"In devising a strategy, good marketers include what-if conditions that might cause that strategy to fail," observed Marc Schneider '81 in his late November visit to Professor Marc Weinberger's class, Managerial Perspectives in Marketing Strategy. A former Isenberg management and finance major, Schneider is Group President of Heritage Brands in Manhattan, one of three divisions in the American-based clothing giant, PVH Corp (Phillips-Van Heusen). Schneider's division manages such high-profile brands as Izod, Van Heusen, Arrow, Speedo, Warner's, and Olga. "We sell one in three dress shirts in the United States. We also own 60% of the market for ties-35 million ties a year," he told the students.
Schneider was one of 10 executives (most of them Isenberg alumni) who interacted with students this fall in Professor Weinberger's course for seniors and MBA students. "Alumni speakers are the heart of the course," notes Weinberger. "I seek out graduates--most of them senior management/marketing strategists with exceptional success stories--who will change the way the students think; who will raise their aspirations."
Strategy in Practice. Schneider outlined a seven-step process that he uses to arrive at his division's strategies. After framing strategic choices, Schneider and a cross-section of his company's senior managers define the competitive landscape and specify market conditions. They identify competitive barriers and generate strategic options. Then they design and conduct tests to see how alternatives fare under different market conditions. Testing is absolutely critical, Schneider told the students, citing J.C. Penney's disastrous failure to test its recent strategies.
"Making your decision, though, is typically easier than making it successful," Schneider continued. "You're, in fact, just getting started." You have to communicate that decision throughout the organization; render it compatible with real-life workplace issues; execute it, and, of course, measure the results. While your strategic decision follows from a top-down process, its execution is horizontal, requiring agile teamwork and extreme cross-functional prowess. You must coordinate budgets, timelines, supply chains, distribution channels, and respond to all sorts of bumps in the road with great skill. You must be thick skinned, emphasized Schneider, by admitting and correcting mistakes on the fly.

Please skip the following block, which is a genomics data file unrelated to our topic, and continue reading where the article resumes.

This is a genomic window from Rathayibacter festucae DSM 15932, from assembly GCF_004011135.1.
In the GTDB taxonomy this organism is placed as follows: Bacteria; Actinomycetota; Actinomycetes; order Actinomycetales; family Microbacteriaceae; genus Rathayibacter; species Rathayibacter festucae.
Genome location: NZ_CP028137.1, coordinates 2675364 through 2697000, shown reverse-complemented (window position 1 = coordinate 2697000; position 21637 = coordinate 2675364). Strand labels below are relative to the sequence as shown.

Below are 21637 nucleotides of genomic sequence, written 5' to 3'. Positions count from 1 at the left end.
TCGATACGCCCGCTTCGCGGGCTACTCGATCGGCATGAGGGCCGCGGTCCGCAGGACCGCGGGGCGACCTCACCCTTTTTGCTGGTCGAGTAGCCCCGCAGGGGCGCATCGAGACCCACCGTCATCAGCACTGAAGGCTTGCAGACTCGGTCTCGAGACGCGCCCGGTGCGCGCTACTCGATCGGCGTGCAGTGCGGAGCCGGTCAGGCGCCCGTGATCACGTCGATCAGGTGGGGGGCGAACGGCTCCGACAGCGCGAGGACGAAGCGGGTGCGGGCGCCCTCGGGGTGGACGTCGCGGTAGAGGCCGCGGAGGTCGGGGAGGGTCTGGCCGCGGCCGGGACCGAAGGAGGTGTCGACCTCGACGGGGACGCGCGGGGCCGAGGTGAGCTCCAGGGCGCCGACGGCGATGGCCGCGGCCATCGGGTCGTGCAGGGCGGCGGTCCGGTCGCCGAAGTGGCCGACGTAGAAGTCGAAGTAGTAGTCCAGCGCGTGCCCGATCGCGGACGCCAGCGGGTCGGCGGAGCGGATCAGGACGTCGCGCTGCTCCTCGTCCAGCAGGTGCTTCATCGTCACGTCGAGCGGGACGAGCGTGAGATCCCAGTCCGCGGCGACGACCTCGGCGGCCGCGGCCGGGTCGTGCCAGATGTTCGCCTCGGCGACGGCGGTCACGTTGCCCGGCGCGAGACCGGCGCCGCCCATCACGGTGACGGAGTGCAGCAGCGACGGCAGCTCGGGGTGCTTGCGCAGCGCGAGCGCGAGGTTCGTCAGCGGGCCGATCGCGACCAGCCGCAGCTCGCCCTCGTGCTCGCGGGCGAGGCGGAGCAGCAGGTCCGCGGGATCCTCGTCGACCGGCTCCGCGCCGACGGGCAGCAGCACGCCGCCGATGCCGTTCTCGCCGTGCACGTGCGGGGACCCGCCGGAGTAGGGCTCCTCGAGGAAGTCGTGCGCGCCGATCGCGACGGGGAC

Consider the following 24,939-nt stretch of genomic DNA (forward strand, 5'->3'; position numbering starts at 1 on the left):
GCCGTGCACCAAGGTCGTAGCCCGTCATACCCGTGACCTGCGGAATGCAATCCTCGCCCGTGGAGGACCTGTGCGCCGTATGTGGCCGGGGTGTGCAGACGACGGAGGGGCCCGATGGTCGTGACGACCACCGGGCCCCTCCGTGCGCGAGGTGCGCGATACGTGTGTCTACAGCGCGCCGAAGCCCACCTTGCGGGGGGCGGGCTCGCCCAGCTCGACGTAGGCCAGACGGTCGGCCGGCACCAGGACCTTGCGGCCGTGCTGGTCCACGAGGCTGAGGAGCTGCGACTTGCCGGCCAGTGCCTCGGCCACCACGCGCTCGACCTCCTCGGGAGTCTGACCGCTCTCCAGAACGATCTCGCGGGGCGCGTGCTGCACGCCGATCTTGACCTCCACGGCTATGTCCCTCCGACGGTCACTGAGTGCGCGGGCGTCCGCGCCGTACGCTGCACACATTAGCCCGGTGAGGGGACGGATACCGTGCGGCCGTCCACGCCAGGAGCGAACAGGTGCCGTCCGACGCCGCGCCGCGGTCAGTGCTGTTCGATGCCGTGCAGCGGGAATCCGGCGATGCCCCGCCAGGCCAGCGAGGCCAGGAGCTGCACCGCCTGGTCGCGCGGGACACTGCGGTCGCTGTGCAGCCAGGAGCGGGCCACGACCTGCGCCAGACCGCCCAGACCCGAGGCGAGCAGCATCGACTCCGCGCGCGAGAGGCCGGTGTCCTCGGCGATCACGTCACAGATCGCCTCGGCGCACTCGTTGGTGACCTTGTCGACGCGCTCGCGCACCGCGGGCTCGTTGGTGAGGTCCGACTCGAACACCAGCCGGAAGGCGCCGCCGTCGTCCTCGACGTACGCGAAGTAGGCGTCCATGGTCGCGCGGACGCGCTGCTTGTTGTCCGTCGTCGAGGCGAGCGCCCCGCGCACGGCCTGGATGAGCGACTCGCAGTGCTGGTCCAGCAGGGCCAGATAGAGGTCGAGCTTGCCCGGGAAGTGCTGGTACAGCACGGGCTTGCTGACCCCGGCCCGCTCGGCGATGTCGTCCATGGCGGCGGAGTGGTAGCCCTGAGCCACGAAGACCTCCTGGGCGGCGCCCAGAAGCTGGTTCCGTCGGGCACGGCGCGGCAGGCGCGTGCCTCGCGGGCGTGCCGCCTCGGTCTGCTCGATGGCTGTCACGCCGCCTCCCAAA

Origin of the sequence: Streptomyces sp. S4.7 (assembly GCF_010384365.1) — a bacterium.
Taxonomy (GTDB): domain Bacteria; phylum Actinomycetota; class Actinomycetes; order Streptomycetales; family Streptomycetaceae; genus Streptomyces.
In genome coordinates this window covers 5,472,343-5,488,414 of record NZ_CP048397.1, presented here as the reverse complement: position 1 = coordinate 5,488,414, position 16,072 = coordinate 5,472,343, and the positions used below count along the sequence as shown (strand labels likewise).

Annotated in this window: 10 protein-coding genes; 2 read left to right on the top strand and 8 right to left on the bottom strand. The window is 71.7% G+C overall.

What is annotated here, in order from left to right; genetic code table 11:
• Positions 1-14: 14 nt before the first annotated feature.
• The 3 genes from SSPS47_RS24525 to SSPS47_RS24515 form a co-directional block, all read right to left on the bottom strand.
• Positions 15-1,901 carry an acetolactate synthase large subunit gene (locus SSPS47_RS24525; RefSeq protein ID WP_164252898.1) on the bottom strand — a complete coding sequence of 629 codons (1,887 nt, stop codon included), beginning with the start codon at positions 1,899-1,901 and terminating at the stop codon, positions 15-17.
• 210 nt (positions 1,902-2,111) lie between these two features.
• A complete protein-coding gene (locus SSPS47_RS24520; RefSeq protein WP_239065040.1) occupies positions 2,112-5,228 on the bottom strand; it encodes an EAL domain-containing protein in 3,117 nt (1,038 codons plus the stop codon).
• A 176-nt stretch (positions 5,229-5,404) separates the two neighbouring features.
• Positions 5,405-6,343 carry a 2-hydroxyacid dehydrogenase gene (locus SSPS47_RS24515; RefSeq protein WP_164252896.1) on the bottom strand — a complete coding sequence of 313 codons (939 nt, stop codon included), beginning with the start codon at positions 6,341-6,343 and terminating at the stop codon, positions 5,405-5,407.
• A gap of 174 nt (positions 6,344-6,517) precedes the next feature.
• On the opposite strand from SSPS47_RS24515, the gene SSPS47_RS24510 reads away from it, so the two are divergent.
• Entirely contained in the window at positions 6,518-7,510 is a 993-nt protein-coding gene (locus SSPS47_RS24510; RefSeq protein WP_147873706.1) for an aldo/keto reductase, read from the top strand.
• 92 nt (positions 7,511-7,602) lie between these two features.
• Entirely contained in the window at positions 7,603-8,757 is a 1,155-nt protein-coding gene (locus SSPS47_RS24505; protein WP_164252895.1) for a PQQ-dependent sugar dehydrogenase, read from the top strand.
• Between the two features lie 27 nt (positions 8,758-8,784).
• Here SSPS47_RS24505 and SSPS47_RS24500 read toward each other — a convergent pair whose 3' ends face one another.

Isenberg Roots & Career Path. As a student at Isenberg, Schneider was inspired by the late George Odiorne, a former Isenberg dean and management professor widely acknowledged as the father of Management by Objectives. After graduation, Schneider joined Macy's, where he spent 15 years learning the apparel industry. At Macy's he became divisional vice president of Men's Apparel. Before joining PVH in 2007, Schneider was an executive with Timberland for nine years, including its Executive Vice President and Officer of Global Product, Merchandising, and Licensing. Earlier, he was Executive Vice President of Merchandising, Design and Planning with Melville Corporation/Bob's Stores.
Schneider reconnected with Isenberg five years ago following a 25-year hiatus when he met Dean Fuller. Since then, the Isenberg alumnus has visited campus to help students with interviewing and professional development skills. He's also offered internships. "My principal reason for returning is to interact with the students," he emphasized.